- | Thursday, May 11
- 12:15 PM
- Kaiserplatz 7-9, 4th floor, Room 4.006
The Local Impact of Containerization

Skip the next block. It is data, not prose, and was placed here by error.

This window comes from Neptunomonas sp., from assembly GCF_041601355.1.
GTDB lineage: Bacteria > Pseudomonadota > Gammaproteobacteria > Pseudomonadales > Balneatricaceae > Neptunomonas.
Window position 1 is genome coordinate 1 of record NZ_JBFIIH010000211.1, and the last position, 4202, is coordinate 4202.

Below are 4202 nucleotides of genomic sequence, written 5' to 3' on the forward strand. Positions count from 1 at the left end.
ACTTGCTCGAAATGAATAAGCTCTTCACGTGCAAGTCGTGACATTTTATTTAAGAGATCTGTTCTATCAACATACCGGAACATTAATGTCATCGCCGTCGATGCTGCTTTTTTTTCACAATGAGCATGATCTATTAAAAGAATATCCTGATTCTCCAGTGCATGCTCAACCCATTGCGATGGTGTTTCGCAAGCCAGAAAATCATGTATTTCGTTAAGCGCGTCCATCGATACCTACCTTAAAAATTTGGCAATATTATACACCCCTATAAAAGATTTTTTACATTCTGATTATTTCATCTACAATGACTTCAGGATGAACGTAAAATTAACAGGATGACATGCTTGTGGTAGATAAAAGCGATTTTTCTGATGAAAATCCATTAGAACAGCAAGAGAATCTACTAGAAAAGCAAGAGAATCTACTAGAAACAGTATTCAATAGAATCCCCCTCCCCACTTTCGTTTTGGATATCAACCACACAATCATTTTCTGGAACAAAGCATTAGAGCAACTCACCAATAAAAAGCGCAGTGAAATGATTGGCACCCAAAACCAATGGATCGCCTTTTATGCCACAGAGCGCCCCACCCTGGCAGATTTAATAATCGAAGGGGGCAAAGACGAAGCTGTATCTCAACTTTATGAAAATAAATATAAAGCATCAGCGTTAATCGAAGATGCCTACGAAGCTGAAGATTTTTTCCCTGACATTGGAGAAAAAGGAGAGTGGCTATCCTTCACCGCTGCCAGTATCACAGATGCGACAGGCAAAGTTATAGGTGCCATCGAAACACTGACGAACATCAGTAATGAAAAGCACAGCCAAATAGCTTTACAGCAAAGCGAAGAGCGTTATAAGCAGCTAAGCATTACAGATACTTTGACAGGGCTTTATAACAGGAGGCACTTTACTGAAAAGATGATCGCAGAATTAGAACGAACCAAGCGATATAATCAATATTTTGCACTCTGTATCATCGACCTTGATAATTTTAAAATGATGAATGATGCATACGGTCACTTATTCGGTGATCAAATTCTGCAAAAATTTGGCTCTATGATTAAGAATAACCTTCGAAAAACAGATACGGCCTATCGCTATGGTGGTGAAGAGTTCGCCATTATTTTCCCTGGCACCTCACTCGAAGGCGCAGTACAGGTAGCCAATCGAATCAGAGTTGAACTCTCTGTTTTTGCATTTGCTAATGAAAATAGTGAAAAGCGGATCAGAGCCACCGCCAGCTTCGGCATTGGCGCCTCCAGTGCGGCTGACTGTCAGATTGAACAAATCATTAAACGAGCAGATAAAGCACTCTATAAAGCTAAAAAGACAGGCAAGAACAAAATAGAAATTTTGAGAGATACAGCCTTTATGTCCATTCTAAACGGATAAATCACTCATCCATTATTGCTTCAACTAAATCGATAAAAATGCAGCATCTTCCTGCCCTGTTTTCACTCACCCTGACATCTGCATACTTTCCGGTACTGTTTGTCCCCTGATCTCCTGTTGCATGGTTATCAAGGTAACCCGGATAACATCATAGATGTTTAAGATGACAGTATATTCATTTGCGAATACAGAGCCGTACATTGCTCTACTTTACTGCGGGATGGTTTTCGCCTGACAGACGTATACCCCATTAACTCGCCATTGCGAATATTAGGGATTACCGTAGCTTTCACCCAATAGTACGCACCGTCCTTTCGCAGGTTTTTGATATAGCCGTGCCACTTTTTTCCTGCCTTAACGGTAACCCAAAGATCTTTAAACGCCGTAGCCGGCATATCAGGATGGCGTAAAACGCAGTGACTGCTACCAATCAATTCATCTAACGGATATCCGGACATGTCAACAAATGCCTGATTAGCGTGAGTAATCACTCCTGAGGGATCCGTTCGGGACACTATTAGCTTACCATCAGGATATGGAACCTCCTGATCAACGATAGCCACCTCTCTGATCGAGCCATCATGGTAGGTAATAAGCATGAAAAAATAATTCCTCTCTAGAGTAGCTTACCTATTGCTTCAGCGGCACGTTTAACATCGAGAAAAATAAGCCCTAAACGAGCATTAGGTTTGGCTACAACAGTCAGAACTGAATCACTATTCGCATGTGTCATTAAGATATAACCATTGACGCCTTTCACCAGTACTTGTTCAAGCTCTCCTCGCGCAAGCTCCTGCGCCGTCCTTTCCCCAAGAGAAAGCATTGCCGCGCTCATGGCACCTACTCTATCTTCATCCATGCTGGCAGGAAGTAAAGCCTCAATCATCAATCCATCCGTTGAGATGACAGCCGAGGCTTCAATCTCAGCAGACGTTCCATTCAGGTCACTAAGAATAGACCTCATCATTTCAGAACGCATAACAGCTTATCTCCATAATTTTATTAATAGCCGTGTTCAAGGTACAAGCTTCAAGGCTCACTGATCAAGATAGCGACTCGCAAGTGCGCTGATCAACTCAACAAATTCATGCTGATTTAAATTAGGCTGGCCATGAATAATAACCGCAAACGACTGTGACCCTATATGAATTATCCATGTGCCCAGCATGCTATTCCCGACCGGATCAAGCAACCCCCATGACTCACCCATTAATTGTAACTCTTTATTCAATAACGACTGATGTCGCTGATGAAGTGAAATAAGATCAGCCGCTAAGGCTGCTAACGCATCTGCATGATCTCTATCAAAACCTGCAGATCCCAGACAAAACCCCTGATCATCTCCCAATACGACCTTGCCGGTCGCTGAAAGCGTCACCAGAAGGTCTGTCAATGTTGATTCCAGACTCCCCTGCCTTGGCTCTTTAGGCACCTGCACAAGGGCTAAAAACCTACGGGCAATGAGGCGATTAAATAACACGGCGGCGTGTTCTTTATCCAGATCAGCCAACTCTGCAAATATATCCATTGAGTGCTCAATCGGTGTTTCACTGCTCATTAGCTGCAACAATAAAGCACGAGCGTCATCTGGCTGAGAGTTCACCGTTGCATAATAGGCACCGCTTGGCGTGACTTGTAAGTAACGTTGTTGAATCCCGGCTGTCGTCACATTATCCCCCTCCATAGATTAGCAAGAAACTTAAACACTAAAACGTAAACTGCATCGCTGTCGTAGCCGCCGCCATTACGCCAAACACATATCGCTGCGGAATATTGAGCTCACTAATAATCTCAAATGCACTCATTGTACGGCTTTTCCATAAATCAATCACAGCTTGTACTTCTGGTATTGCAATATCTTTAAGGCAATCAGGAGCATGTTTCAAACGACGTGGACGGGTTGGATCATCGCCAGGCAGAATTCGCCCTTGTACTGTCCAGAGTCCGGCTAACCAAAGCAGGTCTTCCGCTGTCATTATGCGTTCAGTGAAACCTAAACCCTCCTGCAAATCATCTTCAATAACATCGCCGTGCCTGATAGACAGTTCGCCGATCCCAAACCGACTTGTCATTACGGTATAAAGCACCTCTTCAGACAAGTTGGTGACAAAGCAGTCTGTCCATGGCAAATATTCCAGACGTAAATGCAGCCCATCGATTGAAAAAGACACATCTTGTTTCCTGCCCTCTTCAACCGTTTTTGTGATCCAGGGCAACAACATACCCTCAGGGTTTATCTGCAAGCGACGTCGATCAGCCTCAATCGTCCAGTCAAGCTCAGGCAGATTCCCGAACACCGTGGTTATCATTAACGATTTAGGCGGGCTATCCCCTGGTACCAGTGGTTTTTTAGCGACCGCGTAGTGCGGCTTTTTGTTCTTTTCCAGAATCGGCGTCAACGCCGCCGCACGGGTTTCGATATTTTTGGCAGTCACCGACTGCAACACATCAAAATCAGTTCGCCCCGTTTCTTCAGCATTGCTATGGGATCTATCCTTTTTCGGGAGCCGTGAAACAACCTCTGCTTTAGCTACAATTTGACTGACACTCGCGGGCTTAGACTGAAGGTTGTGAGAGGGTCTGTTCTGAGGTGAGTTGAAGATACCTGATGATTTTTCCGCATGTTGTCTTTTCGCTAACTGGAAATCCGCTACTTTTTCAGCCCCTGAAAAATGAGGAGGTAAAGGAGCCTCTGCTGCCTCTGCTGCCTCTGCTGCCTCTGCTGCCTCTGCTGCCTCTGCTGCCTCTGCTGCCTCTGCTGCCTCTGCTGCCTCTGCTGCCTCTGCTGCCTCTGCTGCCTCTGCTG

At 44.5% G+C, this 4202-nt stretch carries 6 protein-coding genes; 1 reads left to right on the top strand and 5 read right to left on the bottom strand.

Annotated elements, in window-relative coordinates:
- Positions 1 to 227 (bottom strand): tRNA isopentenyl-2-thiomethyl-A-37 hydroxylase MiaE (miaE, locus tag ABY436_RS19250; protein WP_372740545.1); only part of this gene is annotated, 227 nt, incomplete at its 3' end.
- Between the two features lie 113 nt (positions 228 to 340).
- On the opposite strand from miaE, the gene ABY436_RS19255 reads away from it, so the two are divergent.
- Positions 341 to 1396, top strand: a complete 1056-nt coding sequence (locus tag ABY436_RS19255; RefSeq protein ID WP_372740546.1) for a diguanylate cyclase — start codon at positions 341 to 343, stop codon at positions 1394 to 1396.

This paper exploits the advent of containerization, a technological shock that dramatically reduced international shipping costs, to examine how access to international markets affects local economic growth. We contend with the non-random adoption of containerization by employing a novel instrument: being near a very deep port in 1953, before containerization. Because container ships are much larger and displace more water than their predecessors, they require substantially deeper ports. Despite their value in the post-container era, very deep ports had no particular competitive advantage before the advent of containerization. Analogous to a cost shifter, port depth should affect the supply of ports, but have no effect on the demand for ports. To estimate the impact of containerization on local economic activity, we construct a county level panel dataset describing the evolution of population, employment, port facilities, and other variables in the United States from 1950 to 2010. Consistent with the predictions of a standard new economic geography model, we find substantial increases in population, employment, and wages in U.S. counties near containerized ports. Population gains are higher than the average increase in population for all counties from 1950 to 2010. Also consistent with the model, we find that containerization-induced population growth dissipates as distance to the containerized port increases. Finally, containerization-induced population growth is centered primarily in counties where land was available, not where industry was most compatible.